Summer may be behind us, but autumn promises many spectacular big-screen treats. Here's what you can expect to see at Cineworld over the next few weeks.
The mighty Viola Davis embodies the fearsome real-life figure of General Nanisca in this hard-hitting blend of action and historical truth, set in 1823.
Nanisca is the leader of the army of the West African Kingdom of Dahomey. She defends Dahomey's borders with an iron fist, but the encroaching influence of outside colonial powers forces Nanisca into a difficult position. At the same time, Dahomey's King Ghezo (John Boyega) is preparing for an all-out war with his kingdom's rival, the Oyo Empire.
Davis and her co-stars, including No Time To Die's Lashana Lynch, limber up and get stuck into the film's impressive stuntwork, giving us a vivid sense of the full-throttle Dahomey fighting force. With its proudly feminist spirit and stirring set-pieces marshalled by director Gina Prince-Bythewood, this isn't to be missed.
Chaotic and mercurial director David O. Russell (Silver Linings Playbook; American Hustle) whips up another carnivalesque frenzy as he intermingles quirky comedy with purported historical fact.
Star-studded doesn't even begin to describe the absurdly stacked cast. Christian Bale, Margot Robbie and John David Washington lead as three friends, all veterans of the Great War, who are separated and then reunited years later in America. They then become suspects in a chaotic murder investigation that points to the highest levels of government.
Taylor Swift, Anya Taylor-Joy, Rami Malek, Robert De Niro and Chris Rock are just some of the big names filling out the rest of the ensemble.
In the second of this month's king-flavoured movie titles, we've got the delightful Sally Hawkins in a true story about a landmark historical find.
Hawkins plays amateur historian Philippa Langley who defies her snooty contemporaries to make an astonishing discovery: the final resting place of controversial British monarch Richard III.
Director Stephen Frears and writer Steve Coogan, collaborators on the Oscar-nominated Philomena, once again meld a pragmatic real-life underdog story with a sense of whimsical mischief.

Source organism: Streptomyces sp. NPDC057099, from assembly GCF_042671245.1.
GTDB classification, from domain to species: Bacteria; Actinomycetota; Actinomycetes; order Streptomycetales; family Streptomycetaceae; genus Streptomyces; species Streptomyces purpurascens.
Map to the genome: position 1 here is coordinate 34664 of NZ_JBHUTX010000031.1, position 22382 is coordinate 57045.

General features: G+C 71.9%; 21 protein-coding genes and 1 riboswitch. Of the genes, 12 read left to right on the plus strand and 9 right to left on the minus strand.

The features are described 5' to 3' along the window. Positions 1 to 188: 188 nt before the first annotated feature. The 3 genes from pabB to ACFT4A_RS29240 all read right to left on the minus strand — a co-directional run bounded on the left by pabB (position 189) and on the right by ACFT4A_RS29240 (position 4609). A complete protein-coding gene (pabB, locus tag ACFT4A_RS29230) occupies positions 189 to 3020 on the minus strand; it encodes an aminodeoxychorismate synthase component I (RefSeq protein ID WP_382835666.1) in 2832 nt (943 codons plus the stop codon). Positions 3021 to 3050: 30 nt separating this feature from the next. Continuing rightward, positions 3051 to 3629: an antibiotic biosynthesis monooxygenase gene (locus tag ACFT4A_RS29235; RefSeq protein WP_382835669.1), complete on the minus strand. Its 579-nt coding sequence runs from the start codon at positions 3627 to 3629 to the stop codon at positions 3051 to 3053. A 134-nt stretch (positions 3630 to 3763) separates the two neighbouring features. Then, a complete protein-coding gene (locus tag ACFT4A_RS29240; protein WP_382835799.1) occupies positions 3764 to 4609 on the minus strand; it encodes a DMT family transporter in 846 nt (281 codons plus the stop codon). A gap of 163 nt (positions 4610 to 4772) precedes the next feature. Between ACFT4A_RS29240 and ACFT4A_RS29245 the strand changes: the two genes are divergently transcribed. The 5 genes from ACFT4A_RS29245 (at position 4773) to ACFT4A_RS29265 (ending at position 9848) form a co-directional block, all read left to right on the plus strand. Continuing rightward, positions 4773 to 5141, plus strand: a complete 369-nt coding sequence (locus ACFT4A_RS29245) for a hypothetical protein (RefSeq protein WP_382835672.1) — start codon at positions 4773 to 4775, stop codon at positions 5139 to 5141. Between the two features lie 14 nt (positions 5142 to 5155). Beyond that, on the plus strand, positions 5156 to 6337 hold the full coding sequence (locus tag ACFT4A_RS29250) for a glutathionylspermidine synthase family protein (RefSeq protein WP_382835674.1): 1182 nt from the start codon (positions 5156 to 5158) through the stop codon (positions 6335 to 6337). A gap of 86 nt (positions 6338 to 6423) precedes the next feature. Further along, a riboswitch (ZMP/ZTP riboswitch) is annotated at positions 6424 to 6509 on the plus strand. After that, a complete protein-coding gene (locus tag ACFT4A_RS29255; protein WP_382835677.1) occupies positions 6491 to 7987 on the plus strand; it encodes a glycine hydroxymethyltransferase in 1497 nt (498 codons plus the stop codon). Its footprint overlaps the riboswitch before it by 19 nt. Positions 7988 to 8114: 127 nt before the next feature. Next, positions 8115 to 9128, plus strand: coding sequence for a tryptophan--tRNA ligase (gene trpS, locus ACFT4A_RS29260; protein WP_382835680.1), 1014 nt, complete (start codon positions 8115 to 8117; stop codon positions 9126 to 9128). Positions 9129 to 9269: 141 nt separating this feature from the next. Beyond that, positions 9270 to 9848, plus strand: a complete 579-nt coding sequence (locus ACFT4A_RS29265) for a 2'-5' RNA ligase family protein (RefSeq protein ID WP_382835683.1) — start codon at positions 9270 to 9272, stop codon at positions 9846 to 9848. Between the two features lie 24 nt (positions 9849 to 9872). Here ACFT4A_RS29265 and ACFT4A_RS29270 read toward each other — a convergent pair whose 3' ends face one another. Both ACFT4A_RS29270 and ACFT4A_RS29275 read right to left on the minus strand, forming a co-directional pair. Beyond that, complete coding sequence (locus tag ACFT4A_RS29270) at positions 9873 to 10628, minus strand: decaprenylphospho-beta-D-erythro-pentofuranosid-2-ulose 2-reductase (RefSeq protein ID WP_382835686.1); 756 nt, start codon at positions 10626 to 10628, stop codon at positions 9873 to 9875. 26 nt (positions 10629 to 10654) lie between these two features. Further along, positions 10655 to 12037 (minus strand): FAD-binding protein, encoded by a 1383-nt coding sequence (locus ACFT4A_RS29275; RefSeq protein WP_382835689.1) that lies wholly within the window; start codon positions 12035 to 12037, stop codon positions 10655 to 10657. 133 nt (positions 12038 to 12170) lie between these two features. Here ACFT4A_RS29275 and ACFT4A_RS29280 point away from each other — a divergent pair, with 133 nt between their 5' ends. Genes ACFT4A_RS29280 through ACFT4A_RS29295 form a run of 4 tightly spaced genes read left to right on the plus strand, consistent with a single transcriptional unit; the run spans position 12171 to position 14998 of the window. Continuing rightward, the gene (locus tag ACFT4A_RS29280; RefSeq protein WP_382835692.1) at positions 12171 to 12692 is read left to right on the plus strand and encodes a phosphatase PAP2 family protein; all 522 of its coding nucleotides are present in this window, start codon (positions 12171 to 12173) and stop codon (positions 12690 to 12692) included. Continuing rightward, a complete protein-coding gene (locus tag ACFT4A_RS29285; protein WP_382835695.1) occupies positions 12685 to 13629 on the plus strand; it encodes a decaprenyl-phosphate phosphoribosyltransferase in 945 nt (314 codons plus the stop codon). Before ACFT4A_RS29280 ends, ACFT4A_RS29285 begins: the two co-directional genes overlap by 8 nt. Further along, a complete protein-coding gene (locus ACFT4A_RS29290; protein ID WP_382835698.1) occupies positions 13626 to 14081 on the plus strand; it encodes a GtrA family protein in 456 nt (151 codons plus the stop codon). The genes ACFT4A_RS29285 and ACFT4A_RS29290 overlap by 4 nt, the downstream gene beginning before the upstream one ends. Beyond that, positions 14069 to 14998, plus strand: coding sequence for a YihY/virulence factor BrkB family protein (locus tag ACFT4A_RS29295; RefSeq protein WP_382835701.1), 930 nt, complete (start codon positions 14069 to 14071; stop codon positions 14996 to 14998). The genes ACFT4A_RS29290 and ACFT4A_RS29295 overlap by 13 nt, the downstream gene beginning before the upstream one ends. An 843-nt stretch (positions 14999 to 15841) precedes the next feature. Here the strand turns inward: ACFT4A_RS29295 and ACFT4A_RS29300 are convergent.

Bernard Waber's beloved children's book series forms the basis of this whimsical family fantasy, which fuses live-action with CGI mayhem.
When the Primm family discovers singing crocodile Lyle hiding out in their new home, they're astonished by the discovery. However, they soon have to protect their new-found amphibian friend from the machinations of their evil neighbour.
Pop sensation Shawn Mendes brings his tones to the role of Lyle while the live-action cast is filled out by the likes of Javier Bardem, Constance Wu and Scoot McNairy.
The terrifying Halloween saga was successfully resurrected in 2018 by director David Gordon Green and writer Danny McBride. They junked the years of unnecessary sequels that had tarnished the memory of John Carpenter's 1978 slasher masterpiece Halloween.
Instead, Green and McBride's new Halloween movie picked up directly after the events of Carpenter's original, acting as a mixture of sequel and reboot. This created a sense of emotional immediacy as we were reconnected with Jamie Lee Curtis' tenacious yet traumatised survivor Laurie and her nemesis, the masked psycho Michal Myers.
Following 2021's Halloween Kills, the trilogy is set to come to an end with the sure-to-be explosive showdown between Laurie and Michael. Who in the imperilled town of Haddonfield can possibly survive another assault by the rampaging killer? And will Laurie herself live to tell the tale?
The extraordinary life story of Wuthering Heights author Emily Brontë forms the basis of this earthy period drama from first-time director Frances O'Connor.
Forget the familiar strains of Kate Bush. Brontë's own life was peppered with enough turbulence and upset to fuel several novels.
The film examines, in intimate detail, Emily's desire to emerge as a powerful feministic force, juxtaposing her mercurial personality with that of her sisters, Charlotte and Anne (both celebrated authors in their own right).